Finding these tracks, especially the first ones of the breeding season in early spring, makes my heart stir, even after 20+ years of searching for piping plovers. They shout, “I’m here, now find me”. These particular tracks happen to be a late season find, sighted just this past week, special in a different way as they were unexpected and may be my last glimpse of them here in New Jersey this year as most piping plovers have now migrated south for the winter. I followed the tracks like I always do and soon enough I spotted three pale beauties resting absolutely still on a nearby sand hummock.

This blog doesn’t contain any earth-shattering conservation message. It is just about my own love affair with piping plovers. I am lucky to have found that magical something in nature that moves me. I hope each of you has your own version, whether it be a delicate monarch butterfly improbably fluttering thousands of miles in the wind towards its wintering grounds in Mexico or a powerful bison lumbering across a grasslands vista out west. One of the main reasons my colleagues and I are engaged in conservation work is so everyone has the opportunity to experience and be inspired by wildlife in its natural habitats.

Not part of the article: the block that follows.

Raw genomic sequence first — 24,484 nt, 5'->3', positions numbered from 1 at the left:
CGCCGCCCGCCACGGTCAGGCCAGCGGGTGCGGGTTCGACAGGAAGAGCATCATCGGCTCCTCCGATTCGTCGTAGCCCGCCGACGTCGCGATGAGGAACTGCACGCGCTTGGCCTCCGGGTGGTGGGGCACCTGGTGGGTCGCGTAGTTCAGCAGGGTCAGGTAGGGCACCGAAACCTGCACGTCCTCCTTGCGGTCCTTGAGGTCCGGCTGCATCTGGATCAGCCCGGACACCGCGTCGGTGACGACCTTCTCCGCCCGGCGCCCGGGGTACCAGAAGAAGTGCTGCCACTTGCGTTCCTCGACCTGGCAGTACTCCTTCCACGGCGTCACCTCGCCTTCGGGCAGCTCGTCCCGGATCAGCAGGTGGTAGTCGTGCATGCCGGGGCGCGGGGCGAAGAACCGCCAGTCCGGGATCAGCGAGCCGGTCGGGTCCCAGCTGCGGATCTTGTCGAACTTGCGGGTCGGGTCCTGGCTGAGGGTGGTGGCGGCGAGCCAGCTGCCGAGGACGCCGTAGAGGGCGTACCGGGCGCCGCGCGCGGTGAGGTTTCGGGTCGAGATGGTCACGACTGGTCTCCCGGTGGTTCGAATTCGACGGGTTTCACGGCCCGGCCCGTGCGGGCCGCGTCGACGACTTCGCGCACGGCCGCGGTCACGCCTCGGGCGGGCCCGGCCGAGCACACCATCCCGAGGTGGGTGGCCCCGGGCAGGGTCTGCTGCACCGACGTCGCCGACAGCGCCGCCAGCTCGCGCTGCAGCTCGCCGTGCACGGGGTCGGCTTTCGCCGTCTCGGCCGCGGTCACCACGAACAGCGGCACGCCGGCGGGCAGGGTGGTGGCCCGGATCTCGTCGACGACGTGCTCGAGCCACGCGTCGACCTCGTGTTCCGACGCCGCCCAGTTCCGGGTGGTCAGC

Piping plovers will not provide a cure for cancer, they will not boost our economy, and they certainly will not be the key to uniting us politically. They will bring a smile to your face, they will evoke wonder, and they may just make your day. Sometimes that is enough.

Star Ledger: The Endangered Species of NJ

Wednesday, May 24th, 2017

Image by NJ.com

NJ Advance Media reporter Michael Sol Warren highlighted 17 endangered species in an insightful story looking at what can be done to save New Jersey’s rare wildlife. Conserve Wildlife Foundation has long focused on many of these species – from the piping plover and the bobcat to the bog turtle and the Pine Barrens tree frog – through monitoring and surveys, habitat restoration, and public engagement.

Read the story at NJ.com, then learn more through our online field guide.